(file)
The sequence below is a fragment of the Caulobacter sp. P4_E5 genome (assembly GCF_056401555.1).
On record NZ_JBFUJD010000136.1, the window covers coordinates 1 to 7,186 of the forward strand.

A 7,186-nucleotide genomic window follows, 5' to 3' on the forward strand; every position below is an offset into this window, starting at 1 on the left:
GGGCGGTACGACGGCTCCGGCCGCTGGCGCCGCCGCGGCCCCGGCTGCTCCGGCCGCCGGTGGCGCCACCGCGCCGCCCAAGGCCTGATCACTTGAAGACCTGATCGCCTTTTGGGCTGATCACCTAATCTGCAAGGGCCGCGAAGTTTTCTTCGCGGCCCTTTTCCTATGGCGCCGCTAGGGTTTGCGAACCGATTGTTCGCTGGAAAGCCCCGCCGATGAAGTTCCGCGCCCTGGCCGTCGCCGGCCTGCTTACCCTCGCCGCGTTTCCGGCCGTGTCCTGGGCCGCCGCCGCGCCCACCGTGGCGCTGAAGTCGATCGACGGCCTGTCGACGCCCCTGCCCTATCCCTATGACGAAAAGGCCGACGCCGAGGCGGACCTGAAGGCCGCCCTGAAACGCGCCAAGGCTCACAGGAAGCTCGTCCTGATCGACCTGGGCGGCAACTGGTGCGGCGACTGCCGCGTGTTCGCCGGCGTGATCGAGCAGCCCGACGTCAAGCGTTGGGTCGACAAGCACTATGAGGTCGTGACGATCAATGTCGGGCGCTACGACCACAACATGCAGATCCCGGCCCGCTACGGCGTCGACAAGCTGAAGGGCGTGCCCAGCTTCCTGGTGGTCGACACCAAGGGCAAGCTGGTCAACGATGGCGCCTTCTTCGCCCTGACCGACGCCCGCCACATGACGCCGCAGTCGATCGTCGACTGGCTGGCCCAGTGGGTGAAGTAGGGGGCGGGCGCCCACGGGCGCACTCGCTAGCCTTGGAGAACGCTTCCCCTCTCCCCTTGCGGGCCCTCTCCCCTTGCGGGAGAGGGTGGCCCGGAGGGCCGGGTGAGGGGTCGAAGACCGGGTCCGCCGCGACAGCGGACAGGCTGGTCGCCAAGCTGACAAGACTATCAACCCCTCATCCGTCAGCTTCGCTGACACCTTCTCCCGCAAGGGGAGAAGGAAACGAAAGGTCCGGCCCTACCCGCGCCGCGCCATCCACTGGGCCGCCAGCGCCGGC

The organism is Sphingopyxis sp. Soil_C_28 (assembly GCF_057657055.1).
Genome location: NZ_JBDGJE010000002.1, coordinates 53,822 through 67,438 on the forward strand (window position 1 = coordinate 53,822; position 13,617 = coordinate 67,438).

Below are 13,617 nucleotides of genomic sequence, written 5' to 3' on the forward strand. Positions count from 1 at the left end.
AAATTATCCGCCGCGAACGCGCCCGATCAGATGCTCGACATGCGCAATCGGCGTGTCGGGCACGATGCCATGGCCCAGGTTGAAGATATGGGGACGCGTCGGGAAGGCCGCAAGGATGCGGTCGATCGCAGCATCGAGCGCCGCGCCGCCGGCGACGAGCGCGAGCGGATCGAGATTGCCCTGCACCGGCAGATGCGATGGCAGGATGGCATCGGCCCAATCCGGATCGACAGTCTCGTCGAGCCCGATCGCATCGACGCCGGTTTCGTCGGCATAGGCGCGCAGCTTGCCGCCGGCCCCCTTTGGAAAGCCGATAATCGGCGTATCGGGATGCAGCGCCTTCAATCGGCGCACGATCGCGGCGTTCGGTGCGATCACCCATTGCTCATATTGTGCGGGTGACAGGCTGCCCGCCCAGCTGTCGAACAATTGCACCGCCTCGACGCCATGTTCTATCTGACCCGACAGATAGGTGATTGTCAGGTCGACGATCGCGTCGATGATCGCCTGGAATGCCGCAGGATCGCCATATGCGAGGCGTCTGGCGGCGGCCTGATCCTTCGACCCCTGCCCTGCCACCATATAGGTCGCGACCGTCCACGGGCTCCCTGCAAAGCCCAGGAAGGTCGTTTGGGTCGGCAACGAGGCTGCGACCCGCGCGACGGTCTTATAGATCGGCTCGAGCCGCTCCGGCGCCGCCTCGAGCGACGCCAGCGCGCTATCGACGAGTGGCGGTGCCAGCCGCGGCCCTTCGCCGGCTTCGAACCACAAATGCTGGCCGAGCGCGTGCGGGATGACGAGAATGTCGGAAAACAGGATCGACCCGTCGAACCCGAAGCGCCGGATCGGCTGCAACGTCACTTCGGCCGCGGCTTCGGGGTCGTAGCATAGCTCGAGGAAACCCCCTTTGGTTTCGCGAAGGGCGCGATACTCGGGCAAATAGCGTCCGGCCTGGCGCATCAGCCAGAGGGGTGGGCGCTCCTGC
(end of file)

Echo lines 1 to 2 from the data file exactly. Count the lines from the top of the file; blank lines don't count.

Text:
The sequence below is a fragment of the Caulobacter sp. P4_E5 genome (assembly GCF_056401555.1).
On record NZ_JBFUJD010000136.1, the window covers coordinates 1 to 7,186 of the forward strand.